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European Issue n°639

The end of European dependance on Russian hydrocarbons

The end of European dependance on Russian hydrocarbons
19/09/2022
The Russian war in Ukraine is entering its eighth month. As winter approaches, the question of energy and Europe's dependence on Russian hydrocarbons, which has dominated European debate since the invasion began on 24 February, is turning into a major challenge for the 27 Member States. The latter must strike a delicate balance between reducing consumption, relieving pressure on consumers and making a genuine transition to deal with climate change.

An unprecedented increase in prices



At European level, gas prices increased by 150 % between July 2021 and July 2022. Electricity prices are following the same trend, rising by 281 % in the first quarter of 2022 in comparison with the previous year. Energy is now the main component of the euro zone's inflation rate (9.1%), totalling an annual 38.3%, in August.

While the price increase is affecting all Member States, there are disparities between the 27: in Germany, gas prices increased by an average of 162% in July 2022 compared to the previous year and electricity prices are five times higher than the average of the last five years; in France, gas prices increased by 105% compared to 1 October 2021 and the wholesale price increased from €50/MWh at the beginning of the year to €700/MWh during the summer; in Spain, the gas price increased from €44.43/MWh to €161.98/MWh between August 2021 and August 2022; in Italy, at the end of August it was close to €300/MWh, an increase of almost 1000% compared to 2021.

The causes of this extraordinary price increase are economic, geopolitical and environmental. First, at global level, the post-Covid economic recovery has led to particularly high demand on gas markets, especially in Asia. In Europe, the supply crisis has been aggravated by the Kremlin's instrumentalisation of gas: well before the invasion of Ukraine, Russia had reduced its gas deliveries to Europe and Gazprom-managed storage facilities had not been filled for the winter of 2021/2022. Since the beginning of the Russian aggression, and following European sanctions against Moscow, Russian gas exports are now at their lowest level, representing 9% of European energy imports compared to 40% at the beginning of the year. Of the four pipelines that carry gas to Europe, Yamal-Europe and Nord Stream 1 have both been shut down, the former since May, the latter since 2 September, when Vladimir Putin confirmed that flows would not resume as long as European sanctions remained in place.

This has been compounded by a slowdown in nuclear power generation in France, caused by the shutdown of twenty-six of fifty-six nuclear reactors, due to corrosion problems and a maintenance backlog. The exceptional heat waves that hit Europe this summer had an effect on demand through increased consumption of electricity for air-conditioning, but also on supply, as the drought affected hydroelectric and also nuclear production.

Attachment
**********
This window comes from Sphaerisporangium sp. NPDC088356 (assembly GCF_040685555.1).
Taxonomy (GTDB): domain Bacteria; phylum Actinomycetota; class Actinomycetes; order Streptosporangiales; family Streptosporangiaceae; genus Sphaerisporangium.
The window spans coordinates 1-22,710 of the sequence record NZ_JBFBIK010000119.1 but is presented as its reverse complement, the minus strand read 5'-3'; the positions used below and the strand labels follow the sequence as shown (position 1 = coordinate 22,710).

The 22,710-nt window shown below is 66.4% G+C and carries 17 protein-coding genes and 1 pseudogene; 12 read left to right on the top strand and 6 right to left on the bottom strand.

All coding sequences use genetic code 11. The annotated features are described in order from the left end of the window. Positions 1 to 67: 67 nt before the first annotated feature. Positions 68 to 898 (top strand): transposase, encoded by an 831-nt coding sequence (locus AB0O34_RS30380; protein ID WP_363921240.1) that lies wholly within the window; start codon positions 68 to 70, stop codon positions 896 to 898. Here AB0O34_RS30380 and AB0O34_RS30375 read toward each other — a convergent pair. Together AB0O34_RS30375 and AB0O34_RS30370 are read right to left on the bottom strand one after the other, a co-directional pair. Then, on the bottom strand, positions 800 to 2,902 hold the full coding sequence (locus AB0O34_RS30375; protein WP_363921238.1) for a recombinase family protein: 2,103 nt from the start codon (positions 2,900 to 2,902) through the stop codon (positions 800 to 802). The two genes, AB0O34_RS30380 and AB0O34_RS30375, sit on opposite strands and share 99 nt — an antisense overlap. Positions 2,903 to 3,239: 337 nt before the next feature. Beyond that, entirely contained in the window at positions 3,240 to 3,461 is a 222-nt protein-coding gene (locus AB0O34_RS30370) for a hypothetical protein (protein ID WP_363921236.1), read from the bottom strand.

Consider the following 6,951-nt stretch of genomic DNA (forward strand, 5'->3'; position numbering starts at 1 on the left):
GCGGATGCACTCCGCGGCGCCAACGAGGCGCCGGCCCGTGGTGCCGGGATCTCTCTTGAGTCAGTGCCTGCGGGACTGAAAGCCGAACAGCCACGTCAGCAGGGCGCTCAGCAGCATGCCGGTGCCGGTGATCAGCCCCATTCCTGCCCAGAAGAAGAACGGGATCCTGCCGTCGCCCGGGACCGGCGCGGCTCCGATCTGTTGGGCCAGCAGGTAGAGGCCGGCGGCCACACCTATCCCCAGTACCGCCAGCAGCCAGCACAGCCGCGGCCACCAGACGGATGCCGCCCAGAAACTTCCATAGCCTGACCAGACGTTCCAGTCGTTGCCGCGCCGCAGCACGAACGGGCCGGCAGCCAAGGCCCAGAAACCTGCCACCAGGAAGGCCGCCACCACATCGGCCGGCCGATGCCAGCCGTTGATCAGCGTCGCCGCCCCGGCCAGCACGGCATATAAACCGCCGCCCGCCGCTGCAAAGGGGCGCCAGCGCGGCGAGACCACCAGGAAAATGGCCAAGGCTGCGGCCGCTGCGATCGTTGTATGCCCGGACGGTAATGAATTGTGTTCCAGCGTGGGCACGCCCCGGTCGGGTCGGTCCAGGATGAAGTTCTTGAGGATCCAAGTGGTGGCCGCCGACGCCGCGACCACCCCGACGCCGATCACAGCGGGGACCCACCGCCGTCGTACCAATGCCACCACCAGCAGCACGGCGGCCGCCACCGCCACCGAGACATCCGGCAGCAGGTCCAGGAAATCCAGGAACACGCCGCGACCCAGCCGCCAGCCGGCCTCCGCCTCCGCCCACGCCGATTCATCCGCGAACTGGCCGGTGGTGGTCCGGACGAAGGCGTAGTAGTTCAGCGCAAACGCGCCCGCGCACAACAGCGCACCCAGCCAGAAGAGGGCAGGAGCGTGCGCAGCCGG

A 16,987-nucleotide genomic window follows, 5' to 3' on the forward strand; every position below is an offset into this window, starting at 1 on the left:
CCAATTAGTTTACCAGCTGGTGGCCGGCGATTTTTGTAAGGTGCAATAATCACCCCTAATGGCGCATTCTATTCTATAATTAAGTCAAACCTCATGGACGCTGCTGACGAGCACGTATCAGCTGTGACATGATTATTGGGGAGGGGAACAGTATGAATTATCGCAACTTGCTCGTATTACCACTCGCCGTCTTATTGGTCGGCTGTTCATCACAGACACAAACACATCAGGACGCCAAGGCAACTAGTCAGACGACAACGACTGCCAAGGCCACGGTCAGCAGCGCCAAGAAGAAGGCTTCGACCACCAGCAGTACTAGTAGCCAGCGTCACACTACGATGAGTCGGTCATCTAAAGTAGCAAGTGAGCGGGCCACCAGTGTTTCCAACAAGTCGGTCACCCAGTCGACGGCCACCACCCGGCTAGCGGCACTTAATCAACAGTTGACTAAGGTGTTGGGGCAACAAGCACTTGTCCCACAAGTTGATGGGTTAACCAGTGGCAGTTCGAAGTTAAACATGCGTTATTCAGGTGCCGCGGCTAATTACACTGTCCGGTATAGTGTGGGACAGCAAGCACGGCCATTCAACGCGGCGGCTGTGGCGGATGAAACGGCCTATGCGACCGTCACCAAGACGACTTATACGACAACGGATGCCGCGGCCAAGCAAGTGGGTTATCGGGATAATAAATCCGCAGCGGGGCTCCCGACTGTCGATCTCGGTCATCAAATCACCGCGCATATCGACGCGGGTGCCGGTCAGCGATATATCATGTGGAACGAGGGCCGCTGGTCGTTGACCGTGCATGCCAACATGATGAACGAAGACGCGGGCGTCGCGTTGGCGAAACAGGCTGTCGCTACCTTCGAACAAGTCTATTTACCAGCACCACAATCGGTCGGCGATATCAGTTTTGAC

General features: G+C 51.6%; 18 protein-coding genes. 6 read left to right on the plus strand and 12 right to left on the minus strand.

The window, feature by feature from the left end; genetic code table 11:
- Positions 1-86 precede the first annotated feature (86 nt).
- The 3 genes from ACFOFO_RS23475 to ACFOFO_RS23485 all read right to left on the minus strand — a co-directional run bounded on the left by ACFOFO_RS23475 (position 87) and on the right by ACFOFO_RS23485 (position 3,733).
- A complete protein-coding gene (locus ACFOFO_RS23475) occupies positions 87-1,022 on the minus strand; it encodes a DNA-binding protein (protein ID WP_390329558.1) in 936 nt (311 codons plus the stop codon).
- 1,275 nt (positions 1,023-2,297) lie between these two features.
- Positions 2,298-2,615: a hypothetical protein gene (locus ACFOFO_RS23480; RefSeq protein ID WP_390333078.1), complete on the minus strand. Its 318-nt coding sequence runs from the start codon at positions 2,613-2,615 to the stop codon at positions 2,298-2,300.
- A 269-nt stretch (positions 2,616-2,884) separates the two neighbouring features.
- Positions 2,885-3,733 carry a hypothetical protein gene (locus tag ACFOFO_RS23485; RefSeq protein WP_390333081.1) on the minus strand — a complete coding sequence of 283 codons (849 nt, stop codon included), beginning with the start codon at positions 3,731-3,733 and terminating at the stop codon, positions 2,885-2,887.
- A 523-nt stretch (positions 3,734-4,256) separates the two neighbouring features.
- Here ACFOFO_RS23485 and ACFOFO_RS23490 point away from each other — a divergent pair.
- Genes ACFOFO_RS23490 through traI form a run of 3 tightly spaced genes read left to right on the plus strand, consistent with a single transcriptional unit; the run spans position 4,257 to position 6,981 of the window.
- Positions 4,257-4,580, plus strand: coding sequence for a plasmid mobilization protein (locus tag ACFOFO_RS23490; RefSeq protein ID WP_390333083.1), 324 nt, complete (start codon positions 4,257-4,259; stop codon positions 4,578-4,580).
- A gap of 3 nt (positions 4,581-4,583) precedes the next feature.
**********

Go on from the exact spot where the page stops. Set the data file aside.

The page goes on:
European strategy since 24 February



The energy mix of the Member States is still dominated by fossil fuels: 38% of energy consumption comes from oil, 23% from natural gas and 13% from coal. In 2020, renewable energy accounted for 22.1% of total Member State consumption and nuclear energy for 12.7%. The EU is 58% dependent on imports for its total energy consumption: in 2021, 40% of imported gas came from Russia, which also provided 27% of oil and 45% of coal. Significant disparities exist between Member States, both in terms of energy mix and sources of supply: while Sweden's energy mix is dominated by renewable energy (56% of consumption), in Poland, coal provides 80% of total electricity production.

Drawn up along the lines of the Green Deal for Europe, the European strategy REPowerEU to end dependence on Russian hydrocarbons is structured around three pillars, which have guided European action in recent months: saving energy, both in terms of gas and electricity, speeding up the deployment of renewable energy and diversifying sources of supply. The additional investment needed to meet these targets is estimated at €210bn by 2027.

More specifically, partnership agreements to increase European gas imports have been signed since May with Egypt, Israel and Azerbaijan. The EU has agreed with Norway "to deepen their partnership in order to increase gas supplies in the short and long term".

Member States have committed to a 15% reduction in gas consumption by March 2023 (regulation (EU) 2022/1369)[1]. On 27 June, an agreement was reached on filling storage facilities to 80% of their capacity by November 2022 and to 90% in subsequent years. To date, 84.49% of storage facilities in Europe have been filled. Thirteen Member States have already reached the 80% target: Belgium, Croatia, Czech Republic, Denmark, France, Germany, Italy, Netherlands, Poland, Portugal, Slovakia, Spain and Sweden.

Regarding medium and long-term measures, on 14 September the European Parliament approved the proposal to increase the target in the Renewable Energy Directive from 40% to 45% by 2030. The Commission also proposes to increase the binding target in the Energy Efficiency Directive to 13%. If this target is accepted, Member States will for the first time be obliged to reduce their energy consumption. The commission is proposing, among other things, to double installed photovoltaic capacity by 2025, speed up the deployment of hydrogen infrastructure, step up the use of biomethane, and ease permit procedures for building clean energy infrastructures.